Some essential oils (I use lavendar)
1 cup measuring cup
2 bottles, one with a spray top (plastic is ok — I bought some aluminum bottles)

First, put a tablespoon of baking soda in the measuring cup.  I usually eyeball this, but if you are uncomfortable doing this, feel free to measure.

Second, put 1/3 cup apple cider vinegar in the bottle without the spray top.

Third, in the shower, fill the measuring cup to the top with water.  Swirl the baking soda around with your finger until it dissolves.

Pour a small amount on your scalp.  I like to start at the top, then do the sides, then the back.  You will want to concentrate on your most oily spots.  The baking soda/water combo will not sudse, but it will feel a little slippery or slimy.  Massage it into your scalp very thoroughly.  You can leave it in your hair for a couple of minutes, then rinse.  Your hair will feel very clean.

Then fill the vinegar bottle with approximately twice as much water as vinegar.  Swirl it around to mix.  Rinse your hair with the mixture, concentrating on the ends.  Your hair will feel smooth at this point.

Leave the vinegar in for a couple of minutes, then rinse it out.

After you dry your hair with a towel, you can put several drops of essential oil in the spray bottle.  Dilute the oil with water until the level of scent is comfortable for you.  Use the spray top to spritz your hair.  This helps cover up the smell of the apple cider vinegar, which will linger until your hair dries, but not after.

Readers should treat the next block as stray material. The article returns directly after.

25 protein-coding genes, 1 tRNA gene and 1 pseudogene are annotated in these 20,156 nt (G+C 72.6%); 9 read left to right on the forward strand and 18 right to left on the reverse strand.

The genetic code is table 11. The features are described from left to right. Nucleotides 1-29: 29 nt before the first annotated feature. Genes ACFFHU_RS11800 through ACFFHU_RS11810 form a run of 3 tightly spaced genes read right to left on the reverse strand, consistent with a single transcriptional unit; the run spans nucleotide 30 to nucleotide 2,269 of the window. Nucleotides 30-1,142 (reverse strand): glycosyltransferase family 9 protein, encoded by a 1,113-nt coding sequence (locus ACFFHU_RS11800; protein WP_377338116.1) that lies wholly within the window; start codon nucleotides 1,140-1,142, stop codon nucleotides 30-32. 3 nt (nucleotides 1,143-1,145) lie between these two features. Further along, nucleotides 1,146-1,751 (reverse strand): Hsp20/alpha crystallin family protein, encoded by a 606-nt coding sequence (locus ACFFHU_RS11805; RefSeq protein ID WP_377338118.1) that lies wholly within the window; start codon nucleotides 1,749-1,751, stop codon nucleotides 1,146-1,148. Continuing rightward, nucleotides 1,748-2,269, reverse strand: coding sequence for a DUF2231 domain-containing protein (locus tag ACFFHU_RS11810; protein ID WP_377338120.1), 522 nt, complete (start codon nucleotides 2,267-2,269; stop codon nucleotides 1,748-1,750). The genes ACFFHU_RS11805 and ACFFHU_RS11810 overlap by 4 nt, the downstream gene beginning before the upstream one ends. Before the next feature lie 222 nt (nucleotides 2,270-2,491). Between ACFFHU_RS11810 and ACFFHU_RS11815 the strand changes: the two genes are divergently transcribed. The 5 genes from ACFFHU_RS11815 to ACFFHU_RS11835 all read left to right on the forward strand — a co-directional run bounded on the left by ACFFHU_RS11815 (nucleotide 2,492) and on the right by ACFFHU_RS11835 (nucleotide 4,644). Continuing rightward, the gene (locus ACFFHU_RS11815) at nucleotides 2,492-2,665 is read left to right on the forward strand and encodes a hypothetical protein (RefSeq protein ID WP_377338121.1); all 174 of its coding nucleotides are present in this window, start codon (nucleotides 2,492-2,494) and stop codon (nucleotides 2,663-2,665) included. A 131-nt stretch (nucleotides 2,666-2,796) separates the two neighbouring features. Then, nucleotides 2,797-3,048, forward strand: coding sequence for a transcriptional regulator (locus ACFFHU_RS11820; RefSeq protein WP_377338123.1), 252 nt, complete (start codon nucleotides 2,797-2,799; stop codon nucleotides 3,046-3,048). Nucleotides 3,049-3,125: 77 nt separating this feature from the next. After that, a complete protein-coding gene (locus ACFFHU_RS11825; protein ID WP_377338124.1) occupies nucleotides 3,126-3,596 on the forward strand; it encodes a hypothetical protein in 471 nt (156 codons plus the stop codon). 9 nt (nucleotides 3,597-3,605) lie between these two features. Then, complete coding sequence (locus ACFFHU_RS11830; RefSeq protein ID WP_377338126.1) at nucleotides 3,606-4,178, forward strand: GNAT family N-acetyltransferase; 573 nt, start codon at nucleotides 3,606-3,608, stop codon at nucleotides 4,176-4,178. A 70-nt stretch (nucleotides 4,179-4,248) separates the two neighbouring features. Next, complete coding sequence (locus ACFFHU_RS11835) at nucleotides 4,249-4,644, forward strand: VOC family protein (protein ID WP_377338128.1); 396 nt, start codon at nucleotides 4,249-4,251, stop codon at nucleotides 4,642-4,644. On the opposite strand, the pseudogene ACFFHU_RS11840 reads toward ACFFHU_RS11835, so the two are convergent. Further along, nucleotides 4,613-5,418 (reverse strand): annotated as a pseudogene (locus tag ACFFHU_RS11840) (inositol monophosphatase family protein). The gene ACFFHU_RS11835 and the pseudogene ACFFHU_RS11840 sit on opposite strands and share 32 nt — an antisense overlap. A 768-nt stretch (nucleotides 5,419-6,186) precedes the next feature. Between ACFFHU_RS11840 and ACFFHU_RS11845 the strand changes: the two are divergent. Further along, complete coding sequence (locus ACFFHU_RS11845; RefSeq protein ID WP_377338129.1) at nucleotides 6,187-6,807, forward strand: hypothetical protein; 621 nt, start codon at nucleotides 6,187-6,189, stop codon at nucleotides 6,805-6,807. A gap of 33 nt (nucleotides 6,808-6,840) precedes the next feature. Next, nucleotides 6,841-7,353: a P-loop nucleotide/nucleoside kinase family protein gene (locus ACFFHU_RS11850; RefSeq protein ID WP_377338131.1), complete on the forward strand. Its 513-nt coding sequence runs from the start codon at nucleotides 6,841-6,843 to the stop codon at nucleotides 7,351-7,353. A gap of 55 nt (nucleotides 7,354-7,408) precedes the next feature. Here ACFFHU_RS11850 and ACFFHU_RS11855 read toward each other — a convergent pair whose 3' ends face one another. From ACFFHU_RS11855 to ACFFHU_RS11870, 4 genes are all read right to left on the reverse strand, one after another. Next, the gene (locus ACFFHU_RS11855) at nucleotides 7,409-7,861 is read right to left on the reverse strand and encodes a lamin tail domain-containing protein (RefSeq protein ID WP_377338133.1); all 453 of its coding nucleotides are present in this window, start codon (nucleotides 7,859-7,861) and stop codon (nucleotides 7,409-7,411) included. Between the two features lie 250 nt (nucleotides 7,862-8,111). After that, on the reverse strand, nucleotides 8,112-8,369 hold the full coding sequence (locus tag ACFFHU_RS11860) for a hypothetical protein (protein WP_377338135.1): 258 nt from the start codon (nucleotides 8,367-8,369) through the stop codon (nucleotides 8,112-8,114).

So there you go.  You, too, can be a crazy hippy chick.  Just don’t tell my husband….

Inhabiting a Habit (…or "An INFP is Converted")

I’ve been thinking about habits a lot lately.  Thinking being the key word, I guess.  You see, over Christmas break, I read this book: The Power of Habit by Charles Duhigg.

You have to read this book!

It was a truly eye-opening exposition on how habits are formed, why starting one good habit can lead to other good habits, and how to get rid of bad habits.

If you ‘ve been reading this blog for any length of time, you probably remember my original post about routines, in which I ranted about how difficult it is to enjoy routines as an INFP because they can be, well…boring.

This guy made the point that habits are not controlled by the same part of your brain as thinking and memory — they are located in the more primitive part of your brain.  So doing something like putting your coffee cup instead of the cream in the refrigerator is just a result of your brain being on “auto-pilot” without input from your higher-level thinking.

In other words, if you are bored by a routine it’s your own fault.  Rethinking routines lets me see them as an opportunity to let my body and lower brain automatically do what needs to while my higher-level thinking processes pay attention to something much more interesting.  Win-win, right?

I just have to stick with the habits long enough to let them become automatic…ah, there’s the rub.

I am starting simple with two things.  1: Making the bed every morning.  2.  Putting my things away when I come home from somewhere.

Sounds simple, no?  We shall see.  I don’t know how many times I’ve gotten to the end of the week and found piles and stacks all over the kitchen table (because it is right by the door and the first convenient place to dump things when I walk in).  And it’s been a long time since I’ve been a regular bed-maker.

But I am looking forward to the day when I won’t even notice that I am doing these bland chores because my mind will be off cavorting somewhere pleasant… like admiring a sunrise…

 
…while my lower-brain limbic system slaves away unnoticed.
 
 Poor thing…